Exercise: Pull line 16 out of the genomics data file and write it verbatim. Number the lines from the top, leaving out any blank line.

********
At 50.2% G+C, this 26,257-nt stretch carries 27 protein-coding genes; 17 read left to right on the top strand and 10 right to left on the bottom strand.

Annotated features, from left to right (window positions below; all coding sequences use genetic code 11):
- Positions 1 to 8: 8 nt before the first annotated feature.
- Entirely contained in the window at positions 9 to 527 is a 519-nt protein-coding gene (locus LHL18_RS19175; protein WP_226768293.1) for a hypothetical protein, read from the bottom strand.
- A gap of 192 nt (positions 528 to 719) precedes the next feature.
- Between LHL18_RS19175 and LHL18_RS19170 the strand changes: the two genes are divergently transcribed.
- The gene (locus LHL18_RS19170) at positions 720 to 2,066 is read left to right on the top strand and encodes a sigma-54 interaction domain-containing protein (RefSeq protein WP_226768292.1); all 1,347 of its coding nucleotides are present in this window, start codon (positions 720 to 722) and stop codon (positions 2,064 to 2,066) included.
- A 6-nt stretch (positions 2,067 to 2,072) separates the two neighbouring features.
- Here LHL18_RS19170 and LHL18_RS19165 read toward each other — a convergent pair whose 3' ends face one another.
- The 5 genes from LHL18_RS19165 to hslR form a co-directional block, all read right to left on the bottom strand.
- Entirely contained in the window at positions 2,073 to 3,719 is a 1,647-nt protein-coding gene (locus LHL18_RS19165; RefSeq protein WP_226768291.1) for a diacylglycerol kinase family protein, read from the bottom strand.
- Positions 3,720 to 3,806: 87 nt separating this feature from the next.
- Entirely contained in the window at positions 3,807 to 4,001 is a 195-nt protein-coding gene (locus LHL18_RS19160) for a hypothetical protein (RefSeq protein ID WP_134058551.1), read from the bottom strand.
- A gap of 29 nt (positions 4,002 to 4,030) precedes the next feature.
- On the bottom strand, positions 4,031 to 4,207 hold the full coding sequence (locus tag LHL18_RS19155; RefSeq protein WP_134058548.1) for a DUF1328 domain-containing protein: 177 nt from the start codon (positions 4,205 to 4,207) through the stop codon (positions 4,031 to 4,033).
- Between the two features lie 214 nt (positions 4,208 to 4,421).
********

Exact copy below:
- Between the two features lie 214 nt (positions 4,208 to 4,421).